The effects of single or multiple injections on the volume of 0.5% ropivacaine required for femoral nerve blockade

Andrea Casati, Guido Fanelli, Paolo Beccaria, Luca Magistris, Andrea Albertin, Giorgio Torri

Research output: Contribution to journalArticlepeer-review

Abstract

We compared the effects of using a single- or multiple-injection technique on the volume of 0.5% ropivacaine required to block the femoral nerve, in a prospective, randomized, blinded fashion in which 50 premedicated patients received a femoral nerve block with 0.5% ropivacaine by use of a nerve stimulator and either a single- (n = 25) or multiple- (n = 25) injection technique. Muscular twitches were elicited at ≤0.5 mA before anesthetic injection. The designated volume of local anesthetic was equally divided among contraction of the vastus medialis, vastus intermedius, and vastus lateralis for the multiple injections, or it was injected at the contraction of the vastus intermedius with motion of the patella for the single injection. The local anesthetic volumes were varied for consecutive patients by using an up-and-down staircase method; a blinded observer determined the adequacy of nerve blockade (loss of pinprick sensation in the medial, patellar, and lateral portions of the knee, with concomitant block of the quadriceps muscle) 20 min after injection. The mean (95% confidence interval) volume required for blocking the femoral nerve with the multiple-injection technique (14 [12-16] mL) was significantly smaller than that observed with the single injection (23 [20-26] mL) (P = 0.001). According to logistic regression analyses, the 95% effective volumes of ropivacaine required to block the femoral nerve within 20 min after injection were 29 and 21 mL with a single or multiple injection, respectively. We conclude that searching for multiple muscular twitches reduces the volume of 0.5% ropivacaine required to produce blockade of the femoral nerve.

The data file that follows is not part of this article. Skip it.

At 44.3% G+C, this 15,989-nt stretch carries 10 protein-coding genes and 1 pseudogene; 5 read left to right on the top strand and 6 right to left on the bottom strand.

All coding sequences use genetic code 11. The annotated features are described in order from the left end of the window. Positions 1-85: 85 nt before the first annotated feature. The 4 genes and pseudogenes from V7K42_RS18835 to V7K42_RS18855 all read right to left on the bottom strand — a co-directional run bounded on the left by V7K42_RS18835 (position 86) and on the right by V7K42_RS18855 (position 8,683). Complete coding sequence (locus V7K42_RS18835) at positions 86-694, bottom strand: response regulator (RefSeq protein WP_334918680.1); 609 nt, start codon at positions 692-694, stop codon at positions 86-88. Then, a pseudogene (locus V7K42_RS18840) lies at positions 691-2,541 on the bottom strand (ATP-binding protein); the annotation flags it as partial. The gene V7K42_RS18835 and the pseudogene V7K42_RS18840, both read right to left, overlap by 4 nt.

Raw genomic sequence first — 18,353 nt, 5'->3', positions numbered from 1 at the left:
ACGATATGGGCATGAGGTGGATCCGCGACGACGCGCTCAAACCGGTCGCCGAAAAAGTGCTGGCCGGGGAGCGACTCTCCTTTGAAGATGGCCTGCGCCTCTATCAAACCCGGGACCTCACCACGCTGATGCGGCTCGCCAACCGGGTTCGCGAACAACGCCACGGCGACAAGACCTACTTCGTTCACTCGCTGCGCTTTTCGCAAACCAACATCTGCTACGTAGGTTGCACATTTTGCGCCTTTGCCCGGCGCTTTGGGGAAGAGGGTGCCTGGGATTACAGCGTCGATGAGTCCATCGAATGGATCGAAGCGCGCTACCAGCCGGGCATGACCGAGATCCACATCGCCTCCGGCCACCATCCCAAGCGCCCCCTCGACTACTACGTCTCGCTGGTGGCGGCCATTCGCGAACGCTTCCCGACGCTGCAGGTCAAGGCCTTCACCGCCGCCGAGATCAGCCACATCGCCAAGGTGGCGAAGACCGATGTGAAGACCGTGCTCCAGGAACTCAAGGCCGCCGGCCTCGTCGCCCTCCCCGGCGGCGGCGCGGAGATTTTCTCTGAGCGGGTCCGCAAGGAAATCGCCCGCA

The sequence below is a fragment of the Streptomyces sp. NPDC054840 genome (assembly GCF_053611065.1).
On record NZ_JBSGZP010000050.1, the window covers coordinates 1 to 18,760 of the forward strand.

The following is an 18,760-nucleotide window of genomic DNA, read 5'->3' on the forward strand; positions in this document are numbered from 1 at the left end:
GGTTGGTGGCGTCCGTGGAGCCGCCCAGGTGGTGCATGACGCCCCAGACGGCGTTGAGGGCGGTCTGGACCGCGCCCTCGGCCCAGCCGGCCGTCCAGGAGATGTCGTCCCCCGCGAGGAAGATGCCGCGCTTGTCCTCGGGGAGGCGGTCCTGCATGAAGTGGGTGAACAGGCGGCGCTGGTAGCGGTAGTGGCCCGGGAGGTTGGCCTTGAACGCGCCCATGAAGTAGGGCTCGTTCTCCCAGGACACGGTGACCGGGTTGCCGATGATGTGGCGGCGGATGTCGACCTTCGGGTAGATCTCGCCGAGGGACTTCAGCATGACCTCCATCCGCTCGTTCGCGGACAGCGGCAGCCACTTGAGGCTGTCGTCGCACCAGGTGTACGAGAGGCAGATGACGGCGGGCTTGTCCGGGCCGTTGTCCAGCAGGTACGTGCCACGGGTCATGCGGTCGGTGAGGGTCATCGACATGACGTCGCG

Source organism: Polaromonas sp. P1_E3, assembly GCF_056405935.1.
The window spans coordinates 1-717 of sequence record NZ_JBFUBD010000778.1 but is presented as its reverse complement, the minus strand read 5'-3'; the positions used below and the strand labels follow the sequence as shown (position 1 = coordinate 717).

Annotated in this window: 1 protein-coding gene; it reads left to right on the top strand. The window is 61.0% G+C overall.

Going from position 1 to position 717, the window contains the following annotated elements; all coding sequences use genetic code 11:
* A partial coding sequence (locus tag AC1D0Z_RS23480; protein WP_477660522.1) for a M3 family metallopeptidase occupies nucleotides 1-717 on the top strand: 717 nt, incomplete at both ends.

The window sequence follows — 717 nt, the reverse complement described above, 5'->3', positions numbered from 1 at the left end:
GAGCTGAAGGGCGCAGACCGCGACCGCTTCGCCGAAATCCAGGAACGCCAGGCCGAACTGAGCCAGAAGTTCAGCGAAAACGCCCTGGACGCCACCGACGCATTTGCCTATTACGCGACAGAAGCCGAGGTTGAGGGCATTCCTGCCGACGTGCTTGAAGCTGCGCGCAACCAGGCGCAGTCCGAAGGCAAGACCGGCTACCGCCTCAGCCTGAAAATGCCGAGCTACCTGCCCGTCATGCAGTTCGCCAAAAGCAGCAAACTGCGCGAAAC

Original languageEnglish
Pages (from-to)183-186
Number of pages4
JournalAnesthesia and Analgesia
Volume93
Issue number1
Publication statusPublished - 2001

ASJC Scopus subject areas

  • Anesthesiology and Pain Medicine

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